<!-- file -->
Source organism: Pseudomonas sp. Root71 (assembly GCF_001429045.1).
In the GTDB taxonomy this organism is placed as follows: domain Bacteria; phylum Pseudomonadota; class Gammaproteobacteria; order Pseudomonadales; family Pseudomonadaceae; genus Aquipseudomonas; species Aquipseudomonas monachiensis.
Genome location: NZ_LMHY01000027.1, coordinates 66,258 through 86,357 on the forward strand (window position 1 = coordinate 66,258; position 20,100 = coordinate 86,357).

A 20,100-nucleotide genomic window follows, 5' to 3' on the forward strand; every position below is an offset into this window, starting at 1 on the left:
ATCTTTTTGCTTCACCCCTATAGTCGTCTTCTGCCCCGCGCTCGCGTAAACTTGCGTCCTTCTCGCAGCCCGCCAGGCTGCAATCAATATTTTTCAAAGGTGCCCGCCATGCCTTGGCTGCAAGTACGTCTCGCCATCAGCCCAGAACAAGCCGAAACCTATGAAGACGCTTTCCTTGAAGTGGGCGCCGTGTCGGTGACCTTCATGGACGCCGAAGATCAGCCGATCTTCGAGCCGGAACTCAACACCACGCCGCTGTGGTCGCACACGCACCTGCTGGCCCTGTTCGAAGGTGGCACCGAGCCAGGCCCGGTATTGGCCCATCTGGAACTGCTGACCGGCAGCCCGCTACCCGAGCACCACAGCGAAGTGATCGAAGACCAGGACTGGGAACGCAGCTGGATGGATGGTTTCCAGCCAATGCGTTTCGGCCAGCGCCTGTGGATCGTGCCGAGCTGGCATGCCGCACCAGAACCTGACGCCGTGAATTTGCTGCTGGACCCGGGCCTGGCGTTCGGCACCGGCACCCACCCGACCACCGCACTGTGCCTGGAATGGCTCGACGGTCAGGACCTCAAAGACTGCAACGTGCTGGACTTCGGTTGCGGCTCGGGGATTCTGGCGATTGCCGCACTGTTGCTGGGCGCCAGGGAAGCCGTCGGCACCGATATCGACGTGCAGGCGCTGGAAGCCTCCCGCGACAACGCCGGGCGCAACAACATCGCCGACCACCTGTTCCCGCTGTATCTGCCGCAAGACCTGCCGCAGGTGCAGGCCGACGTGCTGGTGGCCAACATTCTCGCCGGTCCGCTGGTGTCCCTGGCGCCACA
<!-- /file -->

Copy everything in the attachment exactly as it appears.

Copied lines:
Source organism: Pseudomonas sp. Root71 (assembly GCF_001429045.1).
In the GTDB taxonomy this organism is placed as follows: domain Bacteria; phylum Pseudomonadota; class Gammaproteobacteria; order Pseudomonadales; family Pseudomonadaceae; genus Aquipseudomonas; species Aquipseudomonas monachiensis.
Genome location: NZ_LMHY01000027.1, coordinates 66,258 through 86,357 on the forward strand (window position 1 = coordinate 66,258; position 20,100 = coordinate 86,357).

A 20,100-nucleotide genomic window follows, 5' to 3' on the forward strand; every position below is an offset into this window, starting at 1 on the left:
ATCTTTTTGCTTCACCCCTATAGTCGTCTTCTGCCCCGCGCTCGCGTAAACTTGCGTCCTTCTCGCAGCCCGCCAGGCTGCAATCAATATTTTTCAAAGGTGCCCGCCATGCCTTGGCTGCAAGTACGTCTCGCCATCAGCCCAGAACAAGCCGAAACCTATGAAGACGCTTTCCTTGAAGTGGGCGCCGTGTCGGTGACCTTCATGGACGCCGAAGATCAGCCGATCTTCGAGCCGGAACTCAACACCACGCCGCTGTGGTCGCACACGCACCTGCTGGCCCTGTTCGAAGGTGGCACCGAGCCAGGCCCGGTATTGGCCCATCTGGAACTGCTGACCGGCAGCCCGCTACCCGAGCACCACAGCGAAGTGATCGAAGACCAGGACTGGGAACGCAGCTGGATGGATGGTTTCCAGCCAATGCGTTTCGGCCAGCGCCTGTGGATCGTGCCGAGCTGGCATGCCGCACCAGAACCTGACGCCGTGAATTTGCTGCTGGACCCGGGCCTGGCGTTCGGCACCGGCACCCACCCGACCACCGCACTGTGCCTGGAATGGCTCGACGGTCAGGACCTCAAAGACTGCAACGTGCTGGACTTCGGTTGCGGCTCGGGGATTCTGGCGATTGCCGCACTGTTGCTGGGCGCCAGGGAAGCCGTCGGCACCGATATCGACGTGCAGGCGCTGGAAGCCTCCCGCGACAACGCCGGGCGCAACAACATCGCCGACCACCTGTTCCCGCTGTATCTGCCGCAAGACCTGCCGCAGGTGCAGGCCGACGTGCTGGTGGCCAACATTCTCGCCGGTCCGCTGGTGTCCCTGGCGCCACA